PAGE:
The art of arm­chair travel

Great writ­ing takes us into the un­ex­pected, writes Camp­bell Jef­ferys

The West Australian - - TODAY -

We’ve all been there, trapped on a sofa book­ended by a pair re­cently re­turned from a trip to some far-flung or not-so-far-flung place, and taken through dozens, if not hun­dreds of hol­i­day snaps. The theme sel­dom varies, with one or other of the pair, some­times both, in front of a place of note and the ac­com­pa­ny­ing com­men­tary of “That’s me in front of X,” or “That’s her in front of Y,” or “That’s us in front of Z”.

Look­ing at these photos, are we in­spired enough to get on a plane and visit? We say we are, to be po­lite. “Yes, I def­i­nitely have to go there.” And we echo the ad­jec­tives. “Oh, it’s breath­tak­ing al­right. Amaz­ing and stun­ning. So pic­turesque. So quaint.” But the only itchy feet we get is to run for the door, not to the near­est air­port.

This is the thing about travel: it’s per­sonal. Some­one’s hol­i­day photos are in­ter­est­ing to them but put oth­ers to sleep. The same goes for travel writ­ing, that realm of cliched, bloated lan­guage that rarely brings a place to stink­ing, glow­ing, puls­ing life, and ar­guably the hard­est form of writ­ing to mas­ter. Be­cause how do you gar­ner some­one’s in­ter­est in your per­sonal ex­pe­ri­ence of a place through words? How can you avoid dull travel logs that tread the fa­mil­iar ground of I went here, I saw this and I did that, and it was breath­tak­ing and amaz­ing and pic­turesque?

These days, peo­ple are well-trav­elled. Even if they don’t get on a plane, they can sit at home and travel the world via the in­ter­net, see the sights, learn things, maybe even grow a lit­tle. That’s no sub­sti­tute for real-world travel but it does re­in­force that so much of the world is known. So, when sit­ting down to write a travel story, start with some­thing sur­pris­ing. For ex­am­ple:

“Down­stairs, in Ber­lin’s Ge­sund­brun­nen train sta­tion, there is a green door which thou­sands of peo­ple pass ev­ery day, com­pletely ig­no­rant to what lies on the other side. This door leads to a net­work of tun­nels and bunkers . . . 11 of us, in­clud­ing two guides, pass through the door and go down a long stair­case.”

Lots of peo­ple have been to Ber­lin but do they know about this green door and the tun­nels be­yond? From this open­ing para­graph, from pass­ing through the green door, the reader is now one of the 11, head­ing down into the dark­ness to bear wit­ness to how cit­i­zens coped and sur­vived (or didn’t) through two world wars and a divi­sion that split the city in half. The air gets thin­ner, it’s hard to see, shad­ows dance. The bunker is sound­proof as well as bombproof and, up above, the city is loud and life con­tin­ues apace.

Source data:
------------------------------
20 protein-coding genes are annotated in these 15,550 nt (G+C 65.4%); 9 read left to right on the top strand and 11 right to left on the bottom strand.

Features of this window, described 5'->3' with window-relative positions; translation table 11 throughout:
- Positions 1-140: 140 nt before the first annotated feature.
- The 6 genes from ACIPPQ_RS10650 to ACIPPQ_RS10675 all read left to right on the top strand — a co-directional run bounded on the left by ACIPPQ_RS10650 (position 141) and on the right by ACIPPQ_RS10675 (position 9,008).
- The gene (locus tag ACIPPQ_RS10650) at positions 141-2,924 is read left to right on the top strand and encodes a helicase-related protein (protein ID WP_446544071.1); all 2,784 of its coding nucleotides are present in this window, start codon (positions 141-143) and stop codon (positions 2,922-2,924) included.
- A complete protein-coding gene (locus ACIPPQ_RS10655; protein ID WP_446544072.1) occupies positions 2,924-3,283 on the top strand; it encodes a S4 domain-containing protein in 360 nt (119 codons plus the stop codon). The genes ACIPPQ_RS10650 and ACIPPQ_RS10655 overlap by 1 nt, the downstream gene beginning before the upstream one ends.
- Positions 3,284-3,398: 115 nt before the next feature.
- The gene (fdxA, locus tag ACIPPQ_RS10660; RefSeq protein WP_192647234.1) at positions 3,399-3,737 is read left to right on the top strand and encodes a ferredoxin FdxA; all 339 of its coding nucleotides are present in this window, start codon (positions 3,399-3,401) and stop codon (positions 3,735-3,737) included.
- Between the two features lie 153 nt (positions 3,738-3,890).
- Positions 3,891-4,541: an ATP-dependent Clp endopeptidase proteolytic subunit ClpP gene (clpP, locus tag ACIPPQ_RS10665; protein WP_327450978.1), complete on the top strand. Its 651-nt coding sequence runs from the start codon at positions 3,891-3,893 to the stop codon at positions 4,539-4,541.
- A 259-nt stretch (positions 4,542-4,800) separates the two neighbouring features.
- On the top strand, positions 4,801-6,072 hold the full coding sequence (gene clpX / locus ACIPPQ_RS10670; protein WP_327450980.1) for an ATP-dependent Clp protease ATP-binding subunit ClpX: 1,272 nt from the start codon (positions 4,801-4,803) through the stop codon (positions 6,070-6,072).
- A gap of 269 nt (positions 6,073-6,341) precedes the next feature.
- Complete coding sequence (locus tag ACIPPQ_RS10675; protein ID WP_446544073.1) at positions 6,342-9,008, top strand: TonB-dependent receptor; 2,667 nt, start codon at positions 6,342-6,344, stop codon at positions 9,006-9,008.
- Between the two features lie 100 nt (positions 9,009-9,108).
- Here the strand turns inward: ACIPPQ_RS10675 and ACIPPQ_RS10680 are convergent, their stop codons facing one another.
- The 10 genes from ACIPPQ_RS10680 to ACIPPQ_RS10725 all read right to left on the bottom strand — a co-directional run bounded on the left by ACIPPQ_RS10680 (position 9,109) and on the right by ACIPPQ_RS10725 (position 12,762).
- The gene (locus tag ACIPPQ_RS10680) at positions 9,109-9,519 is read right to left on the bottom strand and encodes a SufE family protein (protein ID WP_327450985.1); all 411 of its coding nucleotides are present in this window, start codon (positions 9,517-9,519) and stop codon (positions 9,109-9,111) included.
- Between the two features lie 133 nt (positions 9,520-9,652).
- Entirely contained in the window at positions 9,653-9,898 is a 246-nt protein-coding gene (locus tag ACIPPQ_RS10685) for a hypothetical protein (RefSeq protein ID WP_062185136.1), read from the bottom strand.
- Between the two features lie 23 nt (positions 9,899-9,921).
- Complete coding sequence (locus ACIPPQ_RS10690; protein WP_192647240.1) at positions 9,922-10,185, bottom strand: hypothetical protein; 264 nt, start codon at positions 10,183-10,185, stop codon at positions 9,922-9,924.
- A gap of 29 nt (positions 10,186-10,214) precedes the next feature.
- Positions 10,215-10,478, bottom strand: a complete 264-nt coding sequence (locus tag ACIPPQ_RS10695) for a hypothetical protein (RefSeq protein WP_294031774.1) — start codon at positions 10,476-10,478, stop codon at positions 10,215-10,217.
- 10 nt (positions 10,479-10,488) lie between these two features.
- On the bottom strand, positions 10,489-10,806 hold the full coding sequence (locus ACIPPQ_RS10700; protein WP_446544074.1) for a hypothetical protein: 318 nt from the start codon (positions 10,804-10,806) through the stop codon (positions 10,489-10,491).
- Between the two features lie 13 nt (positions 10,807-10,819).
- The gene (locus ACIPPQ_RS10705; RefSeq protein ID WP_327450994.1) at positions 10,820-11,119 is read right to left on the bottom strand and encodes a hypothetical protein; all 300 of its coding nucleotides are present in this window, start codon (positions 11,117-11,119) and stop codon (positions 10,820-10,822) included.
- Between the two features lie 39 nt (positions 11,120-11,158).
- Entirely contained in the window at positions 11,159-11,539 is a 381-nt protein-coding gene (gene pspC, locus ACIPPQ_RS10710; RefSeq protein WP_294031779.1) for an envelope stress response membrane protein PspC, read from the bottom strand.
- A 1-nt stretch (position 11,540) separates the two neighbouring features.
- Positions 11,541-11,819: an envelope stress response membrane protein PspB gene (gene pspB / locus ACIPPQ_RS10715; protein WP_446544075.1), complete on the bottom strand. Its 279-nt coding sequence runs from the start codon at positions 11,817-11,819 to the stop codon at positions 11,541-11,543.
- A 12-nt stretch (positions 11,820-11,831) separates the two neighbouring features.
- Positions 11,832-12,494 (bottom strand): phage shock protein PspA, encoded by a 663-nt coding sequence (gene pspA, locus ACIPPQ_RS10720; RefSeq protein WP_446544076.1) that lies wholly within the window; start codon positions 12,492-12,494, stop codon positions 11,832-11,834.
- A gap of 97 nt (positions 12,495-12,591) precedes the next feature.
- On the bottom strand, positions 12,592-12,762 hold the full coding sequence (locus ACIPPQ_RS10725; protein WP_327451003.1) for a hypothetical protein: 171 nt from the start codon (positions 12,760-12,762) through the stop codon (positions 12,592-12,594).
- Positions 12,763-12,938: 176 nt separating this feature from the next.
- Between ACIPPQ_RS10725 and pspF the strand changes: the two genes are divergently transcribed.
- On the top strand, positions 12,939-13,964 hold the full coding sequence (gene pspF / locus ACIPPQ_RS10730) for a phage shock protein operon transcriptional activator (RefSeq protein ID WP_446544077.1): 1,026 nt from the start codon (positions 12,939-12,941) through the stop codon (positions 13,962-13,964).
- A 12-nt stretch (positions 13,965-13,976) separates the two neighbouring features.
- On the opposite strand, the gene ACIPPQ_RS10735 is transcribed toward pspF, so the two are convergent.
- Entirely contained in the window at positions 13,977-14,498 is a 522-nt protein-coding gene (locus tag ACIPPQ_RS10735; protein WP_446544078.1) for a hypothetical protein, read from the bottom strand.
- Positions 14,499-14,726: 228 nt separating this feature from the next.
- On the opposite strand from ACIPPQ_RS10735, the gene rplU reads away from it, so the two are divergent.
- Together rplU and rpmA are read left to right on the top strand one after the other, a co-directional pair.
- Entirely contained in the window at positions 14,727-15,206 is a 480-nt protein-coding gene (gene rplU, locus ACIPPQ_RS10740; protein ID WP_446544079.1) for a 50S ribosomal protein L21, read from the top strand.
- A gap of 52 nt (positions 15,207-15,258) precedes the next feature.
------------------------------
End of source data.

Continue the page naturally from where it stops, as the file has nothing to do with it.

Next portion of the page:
This story about Ber­lin, its place in his­tory and evo­lu­tion, is told from a dank bunker lit by glow-in-the-dark paint 75 years old. That makes it more strik­ing than ad­jec­tivised sketches drawn from the win­dow of a tourist bus.

Great travel writ­ing does what travel should do: take us to­wards the un­ex­pected, to a place that in­trigues. These are the ex­pe­ri­ences that snap us awake, and they de­fine a place in ways we didn’t an­tic­i­pate, in ways we re­mem­ber for years to come. An­other ex­am­ple: in New York to visit the museums, I end up play­ing pick-up basketball on a fenced-in court at Wash­ing­ton Square. The story takes the reader on to the court and passes him the ball. It’s a muggy Septem­ber af­ter­noon and every­one’s talk­ing trash. And look sharp, reader, be­cause you might get an el­bow to the head.

Travel writ­ing re­quires an ex­pe­ri­ence good enough to share. Not sim­ply you in front of some sight but you fol­low­ing your nose, un­sure of what’s ahead; peer­ing be­hind the green door and head­ing into the dark­ness; getting your­self on the other side of a mesh fence and join­ing the five-on-five fray.

Sure, with the in­ter­net, there’s not much left to dis­cover. But get this: there re­ally is a place called Carhenge in Ne­braska; they play cricket on the Ger­man is­land of Heligoland; the end­less tourists are turn­ing Auschwitz into a theme park; the Vi­en­nese are ob­sessed with death and fu­neral cus­toms; there is a street in Ham­burg only adult men can walk down; and hitch-hik­ing can help you make friends. When trav­el­ling, al­low your­self the chance to dis­cover the un­ex­pected, to be sur­prised, to be ed­u­cated.

And if you de­cide to write about it, start strong, keep the story fo­cused, and fin­ish well.

Travel writ­ing re­quires an ex­pe­ri­ence good enough to share.

Picture: Che Chap­man

Camp­bell Jef­ferys.

Picture: Camp­bell Jef­ferys

Carhenge, Ne­braska.

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